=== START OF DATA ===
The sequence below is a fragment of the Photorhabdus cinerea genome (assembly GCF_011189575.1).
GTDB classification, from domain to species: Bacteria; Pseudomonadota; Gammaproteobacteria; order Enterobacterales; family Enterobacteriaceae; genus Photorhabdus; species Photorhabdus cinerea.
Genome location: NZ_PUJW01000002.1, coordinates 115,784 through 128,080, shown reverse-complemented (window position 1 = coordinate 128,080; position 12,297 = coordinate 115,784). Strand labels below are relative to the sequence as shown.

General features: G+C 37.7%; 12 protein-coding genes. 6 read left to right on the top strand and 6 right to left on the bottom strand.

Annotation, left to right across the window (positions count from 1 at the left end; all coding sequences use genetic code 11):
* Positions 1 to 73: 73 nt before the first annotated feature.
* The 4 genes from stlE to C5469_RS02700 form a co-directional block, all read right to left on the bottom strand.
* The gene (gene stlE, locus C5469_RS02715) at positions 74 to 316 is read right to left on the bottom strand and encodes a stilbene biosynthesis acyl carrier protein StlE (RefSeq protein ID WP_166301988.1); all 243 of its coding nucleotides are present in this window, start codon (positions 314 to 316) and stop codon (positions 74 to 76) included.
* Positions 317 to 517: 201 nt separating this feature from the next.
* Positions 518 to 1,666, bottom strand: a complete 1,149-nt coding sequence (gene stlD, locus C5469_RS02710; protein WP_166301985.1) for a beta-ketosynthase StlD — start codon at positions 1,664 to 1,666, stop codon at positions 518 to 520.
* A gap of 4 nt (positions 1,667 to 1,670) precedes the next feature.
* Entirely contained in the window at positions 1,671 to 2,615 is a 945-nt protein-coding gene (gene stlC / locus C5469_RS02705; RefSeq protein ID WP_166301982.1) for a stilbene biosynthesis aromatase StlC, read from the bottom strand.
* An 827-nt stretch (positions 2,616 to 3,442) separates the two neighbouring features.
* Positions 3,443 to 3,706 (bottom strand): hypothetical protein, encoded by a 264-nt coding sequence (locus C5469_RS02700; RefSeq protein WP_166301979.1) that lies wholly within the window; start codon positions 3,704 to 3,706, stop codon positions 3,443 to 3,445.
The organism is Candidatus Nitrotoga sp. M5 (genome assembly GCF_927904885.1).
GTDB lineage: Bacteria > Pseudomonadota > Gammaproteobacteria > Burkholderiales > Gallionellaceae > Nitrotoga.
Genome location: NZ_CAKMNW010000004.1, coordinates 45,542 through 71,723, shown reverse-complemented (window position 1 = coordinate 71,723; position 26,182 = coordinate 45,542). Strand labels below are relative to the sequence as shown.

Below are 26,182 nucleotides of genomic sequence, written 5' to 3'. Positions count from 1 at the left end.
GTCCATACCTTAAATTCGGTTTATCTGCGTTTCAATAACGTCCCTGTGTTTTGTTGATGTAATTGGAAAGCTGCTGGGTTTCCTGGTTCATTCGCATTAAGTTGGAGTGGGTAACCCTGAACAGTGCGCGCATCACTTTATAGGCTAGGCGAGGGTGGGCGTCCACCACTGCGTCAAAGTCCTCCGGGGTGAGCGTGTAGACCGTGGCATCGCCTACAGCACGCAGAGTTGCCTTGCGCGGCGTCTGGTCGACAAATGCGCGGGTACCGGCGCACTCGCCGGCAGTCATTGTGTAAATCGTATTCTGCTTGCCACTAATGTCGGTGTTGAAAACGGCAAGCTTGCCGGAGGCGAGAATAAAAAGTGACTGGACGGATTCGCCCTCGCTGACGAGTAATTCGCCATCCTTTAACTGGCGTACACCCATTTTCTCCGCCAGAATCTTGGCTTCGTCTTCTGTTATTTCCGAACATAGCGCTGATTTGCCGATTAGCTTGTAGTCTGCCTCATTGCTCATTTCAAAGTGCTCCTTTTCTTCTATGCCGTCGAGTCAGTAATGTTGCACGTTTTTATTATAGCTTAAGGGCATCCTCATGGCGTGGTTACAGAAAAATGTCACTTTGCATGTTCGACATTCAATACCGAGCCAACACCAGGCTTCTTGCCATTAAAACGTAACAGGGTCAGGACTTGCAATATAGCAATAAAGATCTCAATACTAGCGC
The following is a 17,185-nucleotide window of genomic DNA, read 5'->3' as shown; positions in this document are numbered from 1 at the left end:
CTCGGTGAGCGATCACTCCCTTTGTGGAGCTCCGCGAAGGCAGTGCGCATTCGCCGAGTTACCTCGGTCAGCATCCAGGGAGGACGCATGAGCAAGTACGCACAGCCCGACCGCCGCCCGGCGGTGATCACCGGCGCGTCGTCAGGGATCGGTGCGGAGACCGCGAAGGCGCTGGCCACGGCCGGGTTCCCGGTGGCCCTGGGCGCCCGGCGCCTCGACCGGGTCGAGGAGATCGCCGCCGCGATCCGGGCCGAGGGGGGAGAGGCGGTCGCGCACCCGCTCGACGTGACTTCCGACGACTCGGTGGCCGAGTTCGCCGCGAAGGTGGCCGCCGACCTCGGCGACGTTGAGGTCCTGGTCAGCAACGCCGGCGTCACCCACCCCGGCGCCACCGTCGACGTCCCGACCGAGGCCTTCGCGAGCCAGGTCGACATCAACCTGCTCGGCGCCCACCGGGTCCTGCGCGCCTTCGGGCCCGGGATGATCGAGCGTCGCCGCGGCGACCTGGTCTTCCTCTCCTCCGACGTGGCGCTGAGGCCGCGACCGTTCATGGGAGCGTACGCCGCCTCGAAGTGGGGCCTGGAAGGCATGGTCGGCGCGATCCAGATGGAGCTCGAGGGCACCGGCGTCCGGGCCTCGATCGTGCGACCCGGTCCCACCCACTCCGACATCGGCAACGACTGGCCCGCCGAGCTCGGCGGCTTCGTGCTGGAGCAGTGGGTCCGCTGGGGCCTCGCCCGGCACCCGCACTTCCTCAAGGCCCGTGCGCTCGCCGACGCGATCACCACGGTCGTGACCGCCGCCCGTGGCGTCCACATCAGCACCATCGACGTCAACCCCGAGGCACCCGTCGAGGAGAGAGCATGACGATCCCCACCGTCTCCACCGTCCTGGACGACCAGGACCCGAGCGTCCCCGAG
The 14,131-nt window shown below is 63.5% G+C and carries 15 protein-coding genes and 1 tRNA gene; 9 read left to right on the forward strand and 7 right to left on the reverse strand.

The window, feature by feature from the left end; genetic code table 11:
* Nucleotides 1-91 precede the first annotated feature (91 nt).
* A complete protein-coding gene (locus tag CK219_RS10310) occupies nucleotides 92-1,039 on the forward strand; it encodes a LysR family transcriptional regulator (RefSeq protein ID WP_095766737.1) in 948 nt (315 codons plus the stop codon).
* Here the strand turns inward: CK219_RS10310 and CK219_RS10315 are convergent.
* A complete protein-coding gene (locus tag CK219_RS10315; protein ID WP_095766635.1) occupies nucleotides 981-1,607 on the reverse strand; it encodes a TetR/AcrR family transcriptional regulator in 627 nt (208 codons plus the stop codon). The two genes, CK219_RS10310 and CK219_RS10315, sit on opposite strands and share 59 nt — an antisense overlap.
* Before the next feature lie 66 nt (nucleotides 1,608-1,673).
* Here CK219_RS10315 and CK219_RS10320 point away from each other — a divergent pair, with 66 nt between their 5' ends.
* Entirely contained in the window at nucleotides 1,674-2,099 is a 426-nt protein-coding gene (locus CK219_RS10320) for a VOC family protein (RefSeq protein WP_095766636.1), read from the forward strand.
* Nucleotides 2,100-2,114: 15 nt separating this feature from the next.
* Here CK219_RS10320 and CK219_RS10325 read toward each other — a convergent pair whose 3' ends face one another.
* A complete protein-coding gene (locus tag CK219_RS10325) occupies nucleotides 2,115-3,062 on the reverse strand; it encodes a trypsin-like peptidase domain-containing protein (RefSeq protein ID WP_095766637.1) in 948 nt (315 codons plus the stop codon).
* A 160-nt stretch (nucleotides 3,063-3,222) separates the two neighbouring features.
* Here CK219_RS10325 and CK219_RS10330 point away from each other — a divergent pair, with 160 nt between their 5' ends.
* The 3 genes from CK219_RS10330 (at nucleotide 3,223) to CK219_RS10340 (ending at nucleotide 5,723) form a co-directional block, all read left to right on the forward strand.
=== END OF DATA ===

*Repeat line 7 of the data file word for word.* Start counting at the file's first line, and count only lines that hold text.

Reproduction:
* The 4 genes from stlE to C5469_RS02700 form a co-directional block, all read right to left on the bottom strand.